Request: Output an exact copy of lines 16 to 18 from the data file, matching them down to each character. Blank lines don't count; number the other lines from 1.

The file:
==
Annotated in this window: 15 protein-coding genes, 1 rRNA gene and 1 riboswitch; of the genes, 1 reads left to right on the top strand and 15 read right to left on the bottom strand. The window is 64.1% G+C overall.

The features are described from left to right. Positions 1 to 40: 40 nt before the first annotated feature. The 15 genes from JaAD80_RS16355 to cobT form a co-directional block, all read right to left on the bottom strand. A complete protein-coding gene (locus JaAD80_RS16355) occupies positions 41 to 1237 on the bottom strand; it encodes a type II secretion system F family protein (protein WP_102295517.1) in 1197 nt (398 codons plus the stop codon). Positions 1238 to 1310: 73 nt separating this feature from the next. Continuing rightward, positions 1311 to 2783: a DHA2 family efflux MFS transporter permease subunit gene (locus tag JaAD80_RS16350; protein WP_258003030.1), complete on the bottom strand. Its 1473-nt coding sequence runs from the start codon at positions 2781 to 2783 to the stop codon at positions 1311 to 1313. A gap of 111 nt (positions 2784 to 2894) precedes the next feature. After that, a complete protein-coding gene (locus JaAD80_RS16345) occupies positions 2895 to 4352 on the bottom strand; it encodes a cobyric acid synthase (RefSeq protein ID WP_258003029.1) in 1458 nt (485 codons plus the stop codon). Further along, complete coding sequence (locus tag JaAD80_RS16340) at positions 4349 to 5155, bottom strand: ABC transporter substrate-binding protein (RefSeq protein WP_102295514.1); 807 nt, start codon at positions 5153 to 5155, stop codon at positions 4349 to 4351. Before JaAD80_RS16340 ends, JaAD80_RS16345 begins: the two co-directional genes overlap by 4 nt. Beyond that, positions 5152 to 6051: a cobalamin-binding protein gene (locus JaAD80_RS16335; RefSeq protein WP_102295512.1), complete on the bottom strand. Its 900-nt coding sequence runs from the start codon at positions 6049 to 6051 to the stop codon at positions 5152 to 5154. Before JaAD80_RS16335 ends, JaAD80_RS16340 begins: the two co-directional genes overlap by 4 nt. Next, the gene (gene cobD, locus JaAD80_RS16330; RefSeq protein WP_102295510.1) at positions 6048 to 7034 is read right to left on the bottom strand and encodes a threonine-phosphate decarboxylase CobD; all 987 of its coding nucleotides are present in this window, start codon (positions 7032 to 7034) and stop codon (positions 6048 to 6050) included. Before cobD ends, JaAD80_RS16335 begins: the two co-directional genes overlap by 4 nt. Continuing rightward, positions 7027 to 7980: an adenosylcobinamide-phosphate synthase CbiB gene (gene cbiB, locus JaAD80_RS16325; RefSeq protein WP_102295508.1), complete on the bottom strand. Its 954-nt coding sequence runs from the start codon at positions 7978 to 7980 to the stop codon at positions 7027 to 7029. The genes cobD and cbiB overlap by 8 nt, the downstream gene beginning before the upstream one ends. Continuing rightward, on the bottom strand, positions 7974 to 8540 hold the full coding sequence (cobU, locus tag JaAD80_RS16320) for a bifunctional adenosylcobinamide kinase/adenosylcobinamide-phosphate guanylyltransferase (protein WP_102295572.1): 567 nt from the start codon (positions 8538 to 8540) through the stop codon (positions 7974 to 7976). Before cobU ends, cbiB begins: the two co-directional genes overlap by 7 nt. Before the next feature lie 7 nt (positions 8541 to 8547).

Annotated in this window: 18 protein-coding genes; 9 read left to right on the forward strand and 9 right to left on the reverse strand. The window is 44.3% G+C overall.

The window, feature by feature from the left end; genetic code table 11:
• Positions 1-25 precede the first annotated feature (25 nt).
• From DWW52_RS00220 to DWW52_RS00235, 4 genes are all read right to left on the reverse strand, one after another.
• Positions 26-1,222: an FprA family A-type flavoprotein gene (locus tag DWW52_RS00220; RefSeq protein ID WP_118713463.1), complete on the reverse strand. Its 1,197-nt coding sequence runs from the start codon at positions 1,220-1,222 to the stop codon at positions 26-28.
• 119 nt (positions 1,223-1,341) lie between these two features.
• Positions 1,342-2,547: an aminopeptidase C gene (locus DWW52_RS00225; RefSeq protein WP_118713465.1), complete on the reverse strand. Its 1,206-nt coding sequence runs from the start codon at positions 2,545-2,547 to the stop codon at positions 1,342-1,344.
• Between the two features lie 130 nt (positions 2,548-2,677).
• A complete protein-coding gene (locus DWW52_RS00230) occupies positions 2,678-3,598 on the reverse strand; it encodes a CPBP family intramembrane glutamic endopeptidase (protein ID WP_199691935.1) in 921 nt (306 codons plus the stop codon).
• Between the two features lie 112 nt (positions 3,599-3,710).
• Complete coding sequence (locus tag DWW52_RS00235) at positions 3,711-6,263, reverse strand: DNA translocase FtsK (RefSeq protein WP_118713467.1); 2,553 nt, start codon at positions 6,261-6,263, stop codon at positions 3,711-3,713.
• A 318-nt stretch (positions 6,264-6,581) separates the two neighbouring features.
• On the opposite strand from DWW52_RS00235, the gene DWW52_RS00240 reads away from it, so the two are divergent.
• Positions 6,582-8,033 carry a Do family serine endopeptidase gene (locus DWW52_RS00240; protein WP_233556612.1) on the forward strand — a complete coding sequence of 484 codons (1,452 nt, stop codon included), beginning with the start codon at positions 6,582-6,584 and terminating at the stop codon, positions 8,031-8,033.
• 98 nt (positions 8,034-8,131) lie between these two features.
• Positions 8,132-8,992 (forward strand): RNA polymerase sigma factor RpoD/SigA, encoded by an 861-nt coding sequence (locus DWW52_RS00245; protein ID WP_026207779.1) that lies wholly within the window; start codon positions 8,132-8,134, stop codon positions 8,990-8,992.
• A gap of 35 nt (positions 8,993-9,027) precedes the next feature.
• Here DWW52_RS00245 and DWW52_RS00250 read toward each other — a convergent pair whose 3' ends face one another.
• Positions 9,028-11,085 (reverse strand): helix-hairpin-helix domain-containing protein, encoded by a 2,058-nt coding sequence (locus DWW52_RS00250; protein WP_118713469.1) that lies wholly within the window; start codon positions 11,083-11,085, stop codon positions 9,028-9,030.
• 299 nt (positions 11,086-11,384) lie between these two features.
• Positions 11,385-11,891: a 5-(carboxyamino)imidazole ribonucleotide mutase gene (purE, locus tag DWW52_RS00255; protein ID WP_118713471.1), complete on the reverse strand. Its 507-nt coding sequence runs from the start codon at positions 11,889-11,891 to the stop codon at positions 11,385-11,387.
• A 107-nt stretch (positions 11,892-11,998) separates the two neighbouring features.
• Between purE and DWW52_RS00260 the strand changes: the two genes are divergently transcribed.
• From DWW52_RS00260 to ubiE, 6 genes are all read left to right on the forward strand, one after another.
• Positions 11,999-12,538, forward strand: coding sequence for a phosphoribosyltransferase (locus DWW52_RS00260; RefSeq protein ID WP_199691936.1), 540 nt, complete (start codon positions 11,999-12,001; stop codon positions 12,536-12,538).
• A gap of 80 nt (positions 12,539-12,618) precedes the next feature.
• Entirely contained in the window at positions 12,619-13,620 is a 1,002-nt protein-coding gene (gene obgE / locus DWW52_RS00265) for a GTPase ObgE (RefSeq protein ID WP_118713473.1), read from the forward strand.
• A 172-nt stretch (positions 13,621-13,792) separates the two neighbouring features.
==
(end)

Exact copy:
• Positions 6,582-8,033 carry a Do family serine endopeptidase gene (locus DWW52_RS00240; protein WP_233556612.1) on the forward strand — a complete coding sequence of 484 codons (1,452 nt, stop codon included), beginning with the start codon at positions 6,582-6,584 and terminating at the stop codon, positions 8,031-8,033.
• 98 nt (positions 8,034-8,131) lie between these two features.
• Positions 8,132-8,992 (forward strand): RNA polymerase sigma factor RpoD/SigA, encoded by an 861-nt coding sequence (locus DWW52_RS00245; protein ID WP_026207779.1) that lies wholly within the window; start codon positions 8,132-8,134, stop codon positions 8,990-8,992.